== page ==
• Individuals with chronically low blood levels of potassium and calcium may have an underlying problem with magnesium deficiency. Magnesium supplements may help correct the potassium and calcium deficiencies [19].
  • Older adults are at increased risk for magnesium deficiency. The 1999-2000 and 1998-94 National Health and Nutrition Examination Surveys suggest that older adults have lower dietary intakes of magnesium than younger adults [6,23]. In addition, magnesium absorption decreases and renal excretion of magnesium increases in older adults [4]. Seniors are also more likely to be taking drugs that interact with magnesium. This combination of factors places older adults at risk for magnesium deficiency [4]. It is very important for older adults to get recommended amounts of dietary magnesium.

Doctors can evaluate magnesium status when above-mentioned medical problems occur, and determine the need for magnesium supplementation.

Table 4 describes some important interactions between certain drugs and magnesium. These interactions may result in higher or lower levels of magnesium, or may influence absorption of the medication.

Table 4: Common and important magnesium/drug interactions

Drug Potential Interaction
  • Loop and thiazide diuretics (e.g. lasix, bumex, edecrin, and hydrochlorthiazide
  • Anti-neoplastic drugs (e.g. cisplatin)
  • Antibiotics (e.g. gentamicin and amphotericin)
  • These drugs may increase the loss of magnesium in urine. Thus, taking these medications for long periods of time may contribute to magnesium depletion [9-10,12].
  • Tetracycline antibiotics
  • Magnesium binds tetracycline in the gut and decreases the absorption of tetracycline [24].
  • Magnesium-containing antacids and laxatives
  • Many antacids and laxatives contain magnesium. When frequently taken in large doses, these drugs can inadvertently lead to excessive magnesium consumption [25-26] and hypermagnesemia, which refers to elevated levels of magnesium in blood.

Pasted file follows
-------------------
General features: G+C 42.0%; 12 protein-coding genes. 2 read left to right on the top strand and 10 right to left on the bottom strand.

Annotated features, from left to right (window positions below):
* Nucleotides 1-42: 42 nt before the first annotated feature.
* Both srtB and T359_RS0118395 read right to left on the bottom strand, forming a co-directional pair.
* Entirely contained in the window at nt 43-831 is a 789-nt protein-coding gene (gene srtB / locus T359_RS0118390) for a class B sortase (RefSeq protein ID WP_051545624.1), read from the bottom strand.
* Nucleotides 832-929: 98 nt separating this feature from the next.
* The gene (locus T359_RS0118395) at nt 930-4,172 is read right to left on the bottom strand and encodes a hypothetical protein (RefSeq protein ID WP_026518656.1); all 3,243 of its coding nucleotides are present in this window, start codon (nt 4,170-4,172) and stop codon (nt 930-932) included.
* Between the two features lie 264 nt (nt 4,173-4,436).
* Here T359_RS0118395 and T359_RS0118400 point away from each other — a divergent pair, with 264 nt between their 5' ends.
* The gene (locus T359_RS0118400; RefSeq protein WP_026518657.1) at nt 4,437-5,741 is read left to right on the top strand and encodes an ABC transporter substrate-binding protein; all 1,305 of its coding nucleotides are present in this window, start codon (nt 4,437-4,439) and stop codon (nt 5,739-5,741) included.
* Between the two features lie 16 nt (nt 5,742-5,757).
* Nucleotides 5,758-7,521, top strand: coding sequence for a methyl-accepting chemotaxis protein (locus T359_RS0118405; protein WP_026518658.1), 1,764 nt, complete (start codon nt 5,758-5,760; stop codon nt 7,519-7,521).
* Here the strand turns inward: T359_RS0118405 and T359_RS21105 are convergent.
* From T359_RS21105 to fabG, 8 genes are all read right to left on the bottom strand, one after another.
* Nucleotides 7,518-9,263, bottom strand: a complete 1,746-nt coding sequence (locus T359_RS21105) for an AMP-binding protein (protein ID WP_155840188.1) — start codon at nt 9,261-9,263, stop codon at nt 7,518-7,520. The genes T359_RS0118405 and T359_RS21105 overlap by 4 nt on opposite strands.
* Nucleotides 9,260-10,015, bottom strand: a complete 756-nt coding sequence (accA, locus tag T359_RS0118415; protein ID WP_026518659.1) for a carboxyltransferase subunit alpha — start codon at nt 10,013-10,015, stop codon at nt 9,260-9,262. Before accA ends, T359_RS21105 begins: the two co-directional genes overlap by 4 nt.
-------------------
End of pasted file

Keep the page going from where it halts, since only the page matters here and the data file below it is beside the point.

What is the best way to get extra magnesium?

    Eating a variety of whole grains, legumes, and vegetables (especially dark-green, leafy vegetables) every day will help provide recommended intakes of magnesium and maintain normal storage levels of this mineral. Increasing dietary intake of magnesium can often restore mildly depleted magnesium levels. However, increasing dietary intake of magnesium may not be enough to restore very low magnesium levels to normal.

    When blood levels of magnesium are very low, intravenous (i.e. by IV) magnesium replacement is usually recommended. Magnesium tablets also may be prescribed, although some forms can cause diarrhea [27]. It is important to have the cause, severity, and consequences of low blood levels of magnesium evaluated by a physician, who can recommend the best way to restore magnesium levels to normal. Because people with kidney disease may not be able to excrete excess amounts of magnesium, they should not take magnesium supplements unless prescribed by a physician.

    Oral magnesium supplements combine magnesium with another substance such as a salt. Examples of magnesium supplements include magnesium oxide, magnesium sulfate, and magnesium carbonate. Elemental magnesium refers to the amount of magnesium in each compound. Figure 1 compares the amount of elemental magnesium in different types of magnesium supplements [28]. The amount of elemental magnesium in a compound and its bioavailability influence the effectiveness of the magnesium supplement. Bioavailability refers to the amount of magnesium in food, medications, and supplements that is absorbed in the intestines and ultimately available for biological activity in your cells and tissues. Enteric coating (the outer layer of a tablet or capsule that allows it to pass through the stomach and be dissolved in the small intestine) of a magnesium compound can decrease bioavailability [29]. In a study that compared four forms of magnesium preparations, results suggested lower bioavailability of magnesium oxide, with significantly higher and equal absorption and bioavailability of magnesium chloride and magnesium lactate [30]. This supports the belief that both the magnesium content of a dietary supplement and its bioavailability contribute to its ability to restore deficient levels of magnesium.